Yes, it is. When you look at finish times of several top marathons and several top Ironman triathlons -- each of which we've competed in -- you'll see that an Ironman marathon can be faster, on average.
The marathons at Ironman Austria, Ironman Switzerland, New York City Marathon and Chicago Marathon are all in the 4:25 range. Ironman New Zealand and RnR Arizona Marathon are nearly identical at about 4:35, on average. RnR San Diego Marathon's average finish time of 4:52 roughly equals the average of 25 Ironman marathons, and is only a few minutes faster than Ironman marathons in Lake Placid, Canada, Florida and Arizona.
Very interesting, all fact-based, nice trivia, but still, perplexing . . . how can it be?
It's a bit of an illusion, actually.
A first reality check is our own experience running marathons on each of these courses. Our regular marathon times were roughly 40 to 45 minutes faster than on Ironman courses. Our fastest marathon was a 2:54 in Boston; the same year we ran a 3:36 personal best Ironman marathon in Lake Placid.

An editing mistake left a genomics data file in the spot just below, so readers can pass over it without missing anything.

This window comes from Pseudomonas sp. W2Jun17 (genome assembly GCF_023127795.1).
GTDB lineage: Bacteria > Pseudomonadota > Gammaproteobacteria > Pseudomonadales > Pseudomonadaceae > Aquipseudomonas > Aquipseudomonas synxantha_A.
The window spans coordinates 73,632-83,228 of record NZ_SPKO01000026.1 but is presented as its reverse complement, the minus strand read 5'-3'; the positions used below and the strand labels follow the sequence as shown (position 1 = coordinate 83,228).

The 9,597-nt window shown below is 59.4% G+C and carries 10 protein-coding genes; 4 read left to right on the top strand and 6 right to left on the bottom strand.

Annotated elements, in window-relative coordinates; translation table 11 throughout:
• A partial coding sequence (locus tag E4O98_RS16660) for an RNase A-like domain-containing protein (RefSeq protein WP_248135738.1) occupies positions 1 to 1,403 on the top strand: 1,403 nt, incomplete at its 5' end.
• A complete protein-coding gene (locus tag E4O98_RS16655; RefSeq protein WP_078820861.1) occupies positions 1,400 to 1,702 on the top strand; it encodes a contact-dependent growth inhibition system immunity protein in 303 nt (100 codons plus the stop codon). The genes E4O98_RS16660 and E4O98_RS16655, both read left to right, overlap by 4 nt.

The next check is comparing the average of 25 top marathons -- 4:24 -- with the average marathon at 25 top Ironman triathlons -- 4:50 -- a difference of 25 minutes.
The reality is, there's more to an average marathon finish time than meets the eye. A very recent trend has shown more women than men run regular marathons; but Ironman triathletes tend to be male. Women's regular marathon times are slower than men's; see our analysis of New York City marathon results and number of runners per age group, for example. In contrast, it's not uncommon for men to represent 75% or more of the field at an ironman triathlon. And the men run faster ironman marathons.
We'll be presenting a side-by-side age group marathon comparison shortly. Until then, you have to admit, it's pretty interesting that an ironman marathon can be faster than a regular marathon.